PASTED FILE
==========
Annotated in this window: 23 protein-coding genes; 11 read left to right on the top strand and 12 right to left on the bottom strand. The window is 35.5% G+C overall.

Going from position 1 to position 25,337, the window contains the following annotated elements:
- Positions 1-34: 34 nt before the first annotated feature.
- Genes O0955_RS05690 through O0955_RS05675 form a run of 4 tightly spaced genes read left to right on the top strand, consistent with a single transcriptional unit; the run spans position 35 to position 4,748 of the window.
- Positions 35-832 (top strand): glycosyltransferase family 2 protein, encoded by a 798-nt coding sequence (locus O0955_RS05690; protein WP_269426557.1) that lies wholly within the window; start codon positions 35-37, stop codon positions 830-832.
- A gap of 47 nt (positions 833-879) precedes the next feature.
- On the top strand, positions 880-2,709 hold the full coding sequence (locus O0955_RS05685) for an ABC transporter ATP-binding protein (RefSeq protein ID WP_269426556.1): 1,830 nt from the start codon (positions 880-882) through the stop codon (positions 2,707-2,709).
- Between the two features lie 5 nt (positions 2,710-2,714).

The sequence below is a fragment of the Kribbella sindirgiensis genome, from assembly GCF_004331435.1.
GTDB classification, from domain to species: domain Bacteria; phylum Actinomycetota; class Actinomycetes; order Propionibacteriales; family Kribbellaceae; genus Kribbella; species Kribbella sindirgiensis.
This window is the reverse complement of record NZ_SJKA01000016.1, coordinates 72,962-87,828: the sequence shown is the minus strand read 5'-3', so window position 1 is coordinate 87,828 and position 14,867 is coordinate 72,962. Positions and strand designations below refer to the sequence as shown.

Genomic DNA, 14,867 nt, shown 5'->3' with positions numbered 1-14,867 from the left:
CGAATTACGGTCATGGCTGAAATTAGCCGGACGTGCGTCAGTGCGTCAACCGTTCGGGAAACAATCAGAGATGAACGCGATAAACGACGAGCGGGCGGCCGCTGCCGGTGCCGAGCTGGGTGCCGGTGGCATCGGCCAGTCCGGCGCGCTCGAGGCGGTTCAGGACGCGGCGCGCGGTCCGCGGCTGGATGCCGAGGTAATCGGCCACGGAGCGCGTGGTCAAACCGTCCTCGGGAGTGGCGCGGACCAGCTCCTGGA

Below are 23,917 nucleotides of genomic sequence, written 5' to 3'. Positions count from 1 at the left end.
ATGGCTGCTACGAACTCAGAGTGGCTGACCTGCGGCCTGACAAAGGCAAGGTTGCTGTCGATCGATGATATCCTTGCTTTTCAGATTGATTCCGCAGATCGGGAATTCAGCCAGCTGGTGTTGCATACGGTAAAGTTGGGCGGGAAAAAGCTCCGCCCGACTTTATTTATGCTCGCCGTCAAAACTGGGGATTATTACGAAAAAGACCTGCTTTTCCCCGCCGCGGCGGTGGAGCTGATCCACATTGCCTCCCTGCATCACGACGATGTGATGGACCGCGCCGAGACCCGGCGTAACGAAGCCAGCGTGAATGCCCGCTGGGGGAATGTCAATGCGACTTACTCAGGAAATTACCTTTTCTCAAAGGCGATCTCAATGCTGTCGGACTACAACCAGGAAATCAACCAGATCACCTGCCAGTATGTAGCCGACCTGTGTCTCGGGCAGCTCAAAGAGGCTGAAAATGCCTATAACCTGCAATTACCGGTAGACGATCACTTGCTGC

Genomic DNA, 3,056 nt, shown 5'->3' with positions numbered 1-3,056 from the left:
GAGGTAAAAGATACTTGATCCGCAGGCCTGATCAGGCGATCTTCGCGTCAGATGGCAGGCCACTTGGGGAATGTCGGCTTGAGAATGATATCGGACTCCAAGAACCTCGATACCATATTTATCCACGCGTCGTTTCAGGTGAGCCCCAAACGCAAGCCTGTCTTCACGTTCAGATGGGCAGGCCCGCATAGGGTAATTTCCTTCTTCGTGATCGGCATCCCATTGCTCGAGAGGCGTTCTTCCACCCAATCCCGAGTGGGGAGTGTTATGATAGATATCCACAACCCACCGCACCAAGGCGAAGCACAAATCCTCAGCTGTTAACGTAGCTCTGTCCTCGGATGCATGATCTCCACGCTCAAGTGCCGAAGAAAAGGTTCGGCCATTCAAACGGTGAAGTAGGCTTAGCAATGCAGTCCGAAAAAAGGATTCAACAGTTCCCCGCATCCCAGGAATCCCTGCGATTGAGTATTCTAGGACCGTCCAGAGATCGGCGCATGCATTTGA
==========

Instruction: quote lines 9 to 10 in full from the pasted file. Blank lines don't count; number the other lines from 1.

The sequence below is a fragment of the Kribbella sindirgiensis genome, from assembly GCF_004331435.1.
GTDB classification, from domain to species: domain Bacteria; phylum Actinomycetota; class Actinomycetes; order Propionibacteriales; family Kribbellaceae; genus Kribbella; species Kribbella sindirgiensis.